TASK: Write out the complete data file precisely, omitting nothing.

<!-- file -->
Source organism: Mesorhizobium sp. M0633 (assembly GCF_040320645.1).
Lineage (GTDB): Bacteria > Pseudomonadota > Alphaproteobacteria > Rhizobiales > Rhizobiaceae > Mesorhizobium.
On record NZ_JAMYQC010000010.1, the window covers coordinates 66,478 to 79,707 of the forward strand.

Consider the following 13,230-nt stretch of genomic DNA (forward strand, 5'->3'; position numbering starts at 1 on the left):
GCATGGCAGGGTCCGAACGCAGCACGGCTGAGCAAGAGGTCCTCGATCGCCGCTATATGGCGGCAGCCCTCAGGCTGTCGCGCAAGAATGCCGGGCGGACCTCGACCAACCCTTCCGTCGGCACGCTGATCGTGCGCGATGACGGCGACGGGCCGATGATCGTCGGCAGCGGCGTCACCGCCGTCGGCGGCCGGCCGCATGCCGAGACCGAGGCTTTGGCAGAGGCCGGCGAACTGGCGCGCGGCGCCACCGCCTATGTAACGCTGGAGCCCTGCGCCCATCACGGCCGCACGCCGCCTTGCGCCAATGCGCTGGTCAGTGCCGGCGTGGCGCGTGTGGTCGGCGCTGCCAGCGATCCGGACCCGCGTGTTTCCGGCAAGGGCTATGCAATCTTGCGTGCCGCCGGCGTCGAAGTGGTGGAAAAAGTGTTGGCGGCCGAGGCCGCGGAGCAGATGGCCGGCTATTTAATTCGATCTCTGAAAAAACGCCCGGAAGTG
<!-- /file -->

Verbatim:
Source organism: Mesorhizobium sp. M0633 (assembly GCF_040320645.1).
Lineage (GTDB): Bacteria > Pseudomonadota > Alphaproteobacteria > Rhizobiales > Rhizobiaceae > Mesorhizobium.
On record NZ_JAMYQC010000010.1, the window covers coordinates 66,478 to 79,707 of the forward strand.

Consider the following 13,230-nt stretch of genomic DNA (forward strand, 5'->3'; position numbering starts at 1 on the left):
GCATGGCAGGGTCCGAACGCAGCACGGCTGAGCAAGAGGTCCTCGATCGCCGCTATATGGCGGCAGCCCTCAGGCTGTCGCGCAAGAATGCCGGGCGGACCTCGACCAACCCTTCCGTCGGCACGCTGATCGTGCGCGATGACGGCGACGGGCCGATGATCGTCGGCAGCGGCGTCACCGCCGTCGGCGGCCGGCCGCATGCCGAGACCGAGGCTTTGGCAGAGGCCGGCGAACTGGCGCGCGGCGCCACCGCCTATGTAACGCTGGAGCCCTGCGCCCATCACGGCCGCACGCCGCCTTGCGCCAATGCGCTGGTCAGTGCCGGCGTGGCGCGTGTGGTCGGCGCTGCCAGCGATCCGGACCCGCGTGTTTCCGGCAAGGGCTATGCAATCTTGCGTGCCGCCGGCGTCGAAGTGGTGGAAAAAGTGTTGGCGGCCGAGGCCGCGGAGCAGATGGCCGGCTATTTAATTCGATCTCTGAAAAAACGCCCGGAAGTG